Title: Bedroom, Bar House Beverley
Item Name: Painting
Maker: Elwell, Mary Dawson


Bedroom scene, four poster bed, two windows in background, two chairs, a table and other furniture. The painting shows the same bedroom as an earlier painting by Mary (see 1997.55), but with the addition of the four-poster bed. The view through the window shows the Conservative Club (later destroyed by fire) and the passageway locally nicknamed "Wylies Racket" - due to the noise made by James Elwell's woodcarving business. Kate Hobson, a Beverley art critic, praised the painting for its "clear sunlight and colours of mauve and yellow. Mary was passionate about colours and often juxtaposed complementary colours for extra effect. Mary lived in Bar House after her marriage to Fred Elwell in 1914. The gilt plaster and wood frame, is laquered black and glazed. This is the original frame and it may have been designed/decorated by Mary herself.

Year: 1935
Materials: oil; wood; plaster; gilt; canvas
Measurements: L:83/62cm, W:96/75cm
ID_Number: ERYMS (BAG) : 1997.63

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Related Exhibitions

Something about Mary
A small exhibition at Beverley Art Gallery in 2009 devoted to the works of the artist Mary Elwell (1874-1952), wife of the well-known Beverley painter Frederick William Elwell. As well works from East Riding Museums own collections, the display featured an interior scene on loan from the Grundy Art Gallery, Blackpool and poems written by Richard Dillon (lecturer in Creative Writing at the Open University) in response to the paintings. A painter of interiors and landscapes, Mary Dawson Bishop was born in 1874. Following the premature death of her father, the family moved to Manchester where Mary was educated at Ellerslie College. Described as a ‘fairly exclusive school’, the college would undoubtedly have provided instruction in painting and drawing, which were still considered desirable ‘accomplishments’ for young ladies at this time.

Although it remained difficult for women to obtain a rigorous training in fine art, by the closing decades of the nineteenth century – when Mary was embarking on her artistic career – the situation had improved. The Slade School of Fine Art opened in 1871 offering far greater opportunities for women than those presented by the Royal Academy Schools at the time. Self-help manuals remained an option, providing rudimentary instruction in painting and drawing. Alternatively, women could take lessons with a private tutor or travel to Europe in the hope of securing a position in an artist’s studio. Both options necessitated private funds and were only available to wives and daughters of the well-to-do. Nevertheless, despite improvements the artistic training available to women remained significantly inferior to that on offer to men.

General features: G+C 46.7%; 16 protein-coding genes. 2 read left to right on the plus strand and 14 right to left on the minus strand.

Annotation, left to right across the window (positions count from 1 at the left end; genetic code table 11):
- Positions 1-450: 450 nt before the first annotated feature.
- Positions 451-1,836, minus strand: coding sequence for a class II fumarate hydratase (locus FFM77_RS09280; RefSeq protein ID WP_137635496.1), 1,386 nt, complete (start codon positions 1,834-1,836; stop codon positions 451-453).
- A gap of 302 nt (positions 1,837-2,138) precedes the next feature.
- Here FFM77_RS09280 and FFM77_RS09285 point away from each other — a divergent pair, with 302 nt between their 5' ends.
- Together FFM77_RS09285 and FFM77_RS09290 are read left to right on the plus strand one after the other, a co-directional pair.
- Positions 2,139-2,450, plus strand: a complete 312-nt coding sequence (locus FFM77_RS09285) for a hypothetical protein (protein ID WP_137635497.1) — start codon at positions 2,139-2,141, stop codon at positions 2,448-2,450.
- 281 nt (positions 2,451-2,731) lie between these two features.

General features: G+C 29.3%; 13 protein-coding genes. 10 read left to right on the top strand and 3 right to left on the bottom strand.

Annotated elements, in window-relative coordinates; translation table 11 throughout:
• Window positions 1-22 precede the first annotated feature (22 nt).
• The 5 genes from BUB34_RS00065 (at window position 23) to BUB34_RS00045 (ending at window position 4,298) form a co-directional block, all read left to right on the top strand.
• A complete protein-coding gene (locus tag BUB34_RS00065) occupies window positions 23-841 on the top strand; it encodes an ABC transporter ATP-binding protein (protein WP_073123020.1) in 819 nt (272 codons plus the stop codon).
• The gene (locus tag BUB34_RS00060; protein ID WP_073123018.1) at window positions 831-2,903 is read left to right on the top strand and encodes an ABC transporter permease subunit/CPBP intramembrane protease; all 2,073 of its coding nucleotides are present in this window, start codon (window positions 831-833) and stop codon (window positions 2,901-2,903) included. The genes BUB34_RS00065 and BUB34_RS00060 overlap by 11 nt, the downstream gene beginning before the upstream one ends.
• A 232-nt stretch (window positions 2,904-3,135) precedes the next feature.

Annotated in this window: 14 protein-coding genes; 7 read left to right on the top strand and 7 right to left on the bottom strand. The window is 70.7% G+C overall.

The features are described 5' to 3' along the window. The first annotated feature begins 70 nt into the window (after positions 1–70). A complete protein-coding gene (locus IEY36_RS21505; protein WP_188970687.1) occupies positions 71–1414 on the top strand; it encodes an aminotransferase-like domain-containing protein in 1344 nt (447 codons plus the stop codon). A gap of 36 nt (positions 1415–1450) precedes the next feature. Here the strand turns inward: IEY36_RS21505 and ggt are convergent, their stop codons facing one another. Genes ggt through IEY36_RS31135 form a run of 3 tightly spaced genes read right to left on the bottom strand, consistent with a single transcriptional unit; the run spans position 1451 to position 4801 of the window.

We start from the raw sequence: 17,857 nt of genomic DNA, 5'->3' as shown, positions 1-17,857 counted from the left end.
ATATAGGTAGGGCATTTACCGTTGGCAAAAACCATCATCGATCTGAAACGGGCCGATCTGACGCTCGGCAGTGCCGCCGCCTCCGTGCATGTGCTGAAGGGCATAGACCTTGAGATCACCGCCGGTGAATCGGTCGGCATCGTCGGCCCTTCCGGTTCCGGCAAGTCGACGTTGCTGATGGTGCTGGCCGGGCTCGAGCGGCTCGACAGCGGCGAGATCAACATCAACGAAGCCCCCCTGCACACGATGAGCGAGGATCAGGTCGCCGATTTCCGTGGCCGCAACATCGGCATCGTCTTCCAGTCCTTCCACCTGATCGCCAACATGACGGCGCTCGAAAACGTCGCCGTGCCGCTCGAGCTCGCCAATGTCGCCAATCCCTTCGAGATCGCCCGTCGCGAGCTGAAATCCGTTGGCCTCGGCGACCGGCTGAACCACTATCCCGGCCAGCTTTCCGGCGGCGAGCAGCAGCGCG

Little is known of Mary’s early life or her initial artistic training. As her family was comfortably off, she may well have had a private tutor. Following her marriage to the affluent oil broker George Alfred Holmes in 1896, there were ample funds available for private instruction and foreign travel. The couple settled in Beverley and by 1904 Mary was sufficiently accomplished to exhibit her work at the Royal Academy of Arts. That same year Mary sat for her portrait to Fred Elwell.

George Alfred Holmes died in August 1913, leaving Mary a wealthy widow. The following summer, just weeks after the outbreak of the Great War, Mary married Fred Elwell. Although she was undoubtedly influenced by Fred’s work and in all probability received instruction from him, Mary maintained her own distinctive style. She is at her best when painting interiors (both inhabited or uninhabited) when her work reflects the comfortable yet confined and restricted lives generally experienced by women of her class at this time.

In 1947 Mary suffered the first of a series of debilitating strokes. Having made her final appearance at the Royal Academy in 1949, she died on the 28th August 1952.

Related People

Elwell, Mary Dawson

Related Publications

Mary D. Elwell, S.W.A. Stepping from the Shadows
Loncaster, Wendy